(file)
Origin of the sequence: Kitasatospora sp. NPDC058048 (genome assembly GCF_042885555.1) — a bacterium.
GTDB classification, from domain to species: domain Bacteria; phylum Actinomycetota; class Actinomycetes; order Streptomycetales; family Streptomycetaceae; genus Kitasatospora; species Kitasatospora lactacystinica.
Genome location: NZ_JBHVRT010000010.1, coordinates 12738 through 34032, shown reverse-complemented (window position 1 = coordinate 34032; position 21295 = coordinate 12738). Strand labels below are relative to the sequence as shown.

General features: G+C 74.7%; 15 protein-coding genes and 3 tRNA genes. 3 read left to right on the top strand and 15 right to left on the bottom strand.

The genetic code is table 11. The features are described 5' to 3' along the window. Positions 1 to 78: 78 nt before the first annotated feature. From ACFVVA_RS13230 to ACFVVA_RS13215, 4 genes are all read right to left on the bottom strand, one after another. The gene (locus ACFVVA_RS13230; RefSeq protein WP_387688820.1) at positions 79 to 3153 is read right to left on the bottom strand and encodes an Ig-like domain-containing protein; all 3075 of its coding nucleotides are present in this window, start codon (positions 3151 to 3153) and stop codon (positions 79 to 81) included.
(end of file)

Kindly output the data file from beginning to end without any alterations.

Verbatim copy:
Origin of the sequence: Kitasatospora sp. NPDC058048 (genome assembly GCF_042885555.1) — a bacterium.
GTDB classification, from domain to species: domain Bacteria; phylum Actinomycetota; class Actinomycetes; order Streptomycetales; family Streptomycetaceae; genus Kitasatospora; species Kitasatospora lactacystinica.
Genome location: NZ_JBHVRT010000010.1, coordinates 12738 through 34032, shown reverse-complemented (window position 1 = coordinate 34032; position 21295 = coordinate 12738). Strand labels below are relative to the sequence as shown.

General features: G+C 74.7%; 15 protein-coding genes and 3 tRNA genes. 3 read left to right on the top strand and 15 right to left on the bottom strand.

The genetic code is table 11. The features are described 5' to 3' along the window. Positions 1 to 78: 78 nt before the first annotated feature. From ACFVVA_RS13230 to ACFVVA_RS13215, 4 genes are all read right to left on the bottom strand, one after another. The gene (locus ACFVVA_RS13230; RefSeq protein WP_387688820.1) at positions 79 to 3153 is read right to left on the bottom strand and encodes an Ig-like domain-containing protein; all 3075 of its coding nucleotides are present in this window, start codon (positions 3151 to 3153) and stop codon (positions 79 to 81) included.